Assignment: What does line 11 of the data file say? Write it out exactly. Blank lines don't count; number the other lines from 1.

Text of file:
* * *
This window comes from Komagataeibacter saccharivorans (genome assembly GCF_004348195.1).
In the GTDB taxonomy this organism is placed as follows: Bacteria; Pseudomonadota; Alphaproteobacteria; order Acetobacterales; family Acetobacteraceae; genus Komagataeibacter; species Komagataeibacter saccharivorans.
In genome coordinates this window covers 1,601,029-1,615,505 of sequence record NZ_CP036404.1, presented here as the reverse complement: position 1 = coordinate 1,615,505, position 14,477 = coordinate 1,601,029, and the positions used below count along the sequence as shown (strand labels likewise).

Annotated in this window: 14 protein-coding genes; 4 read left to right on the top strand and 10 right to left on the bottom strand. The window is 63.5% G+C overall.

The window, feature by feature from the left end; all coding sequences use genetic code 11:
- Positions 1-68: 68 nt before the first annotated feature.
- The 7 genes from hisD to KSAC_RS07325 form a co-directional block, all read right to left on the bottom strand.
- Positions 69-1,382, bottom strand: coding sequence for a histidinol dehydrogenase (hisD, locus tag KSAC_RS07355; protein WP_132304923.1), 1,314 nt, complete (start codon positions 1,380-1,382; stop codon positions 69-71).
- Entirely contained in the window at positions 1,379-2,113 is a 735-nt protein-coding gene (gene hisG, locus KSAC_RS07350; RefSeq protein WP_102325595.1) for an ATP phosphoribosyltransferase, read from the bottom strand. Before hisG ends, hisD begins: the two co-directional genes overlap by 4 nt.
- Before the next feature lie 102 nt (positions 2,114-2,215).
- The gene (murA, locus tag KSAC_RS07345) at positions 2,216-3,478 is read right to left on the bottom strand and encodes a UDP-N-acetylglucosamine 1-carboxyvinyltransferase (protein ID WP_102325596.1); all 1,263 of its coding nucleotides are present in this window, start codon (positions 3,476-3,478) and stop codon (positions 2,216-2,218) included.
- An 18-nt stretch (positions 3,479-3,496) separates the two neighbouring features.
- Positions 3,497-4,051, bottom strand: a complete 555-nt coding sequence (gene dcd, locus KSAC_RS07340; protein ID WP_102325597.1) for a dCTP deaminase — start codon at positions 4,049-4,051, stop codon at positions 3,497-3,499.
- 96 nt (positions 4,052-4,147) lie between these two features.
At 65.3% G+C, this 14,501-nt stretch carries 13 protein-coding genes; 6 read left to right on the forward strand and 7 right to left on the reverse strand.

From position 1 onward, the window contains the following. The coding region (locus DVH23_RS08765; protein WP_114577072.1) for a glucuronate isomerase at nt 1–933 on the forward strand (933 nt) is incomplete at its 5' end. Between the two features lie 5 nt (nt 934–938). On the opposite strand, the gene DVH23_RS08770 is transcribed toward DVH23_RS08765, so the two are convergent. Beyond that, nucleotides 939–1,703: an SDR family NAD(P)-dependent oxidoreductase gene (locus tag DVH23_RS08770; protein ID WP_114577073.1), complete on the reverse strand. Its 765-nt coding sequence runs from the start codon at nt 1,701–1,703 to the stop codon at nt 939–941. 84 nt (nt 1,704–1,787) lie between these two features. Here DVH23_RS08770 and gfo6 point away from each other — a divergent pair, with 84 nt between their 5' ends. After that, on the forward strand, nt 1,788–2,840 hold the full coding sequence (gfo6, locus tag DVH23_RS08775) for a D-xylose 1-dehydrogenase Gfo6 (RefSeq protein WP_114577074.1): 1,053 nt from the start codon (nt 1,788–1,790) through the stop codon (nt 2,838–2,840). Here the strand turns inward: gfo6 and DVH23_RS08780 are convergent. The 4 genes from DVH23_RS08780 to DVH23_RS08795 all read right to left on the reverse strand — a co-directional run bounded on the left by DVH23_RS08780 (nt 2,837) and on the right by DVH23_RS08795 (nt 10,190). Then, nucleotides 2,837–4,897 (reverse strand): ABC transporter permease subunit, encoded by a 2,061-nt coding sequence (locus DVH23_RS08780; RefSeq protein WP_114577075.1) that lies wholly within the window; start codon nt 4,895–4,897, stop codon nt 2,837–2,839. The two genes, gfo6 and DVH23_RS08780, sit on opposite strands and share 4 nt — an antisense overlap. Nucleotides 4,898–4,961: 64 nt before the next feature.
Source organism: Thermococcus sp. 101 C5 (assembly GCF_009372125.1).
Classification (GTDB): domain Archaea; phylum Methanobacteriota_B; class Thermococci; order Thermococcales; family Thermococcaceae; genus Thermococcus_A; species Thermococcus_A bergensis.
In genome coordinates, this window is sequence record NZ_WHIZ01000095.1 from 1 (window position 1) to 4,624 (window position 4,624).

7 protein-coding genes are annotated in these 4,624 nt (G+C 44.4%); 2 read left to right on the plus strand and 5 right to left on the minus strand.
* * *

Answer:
- The gene (murA, locus tag KSAC_RS07345) at positions 2,216-3,478 is read right to left on the bottom strand and encodes a UDP-N-acetylglucosamine 1-carboxyvinyltransferase (protein ID WP_102325596.1); all 1,263 of its coding nucleotides are present in this window, start codon (positions 3,476-3,478) and stop codon (positions 2,216-2,218) included.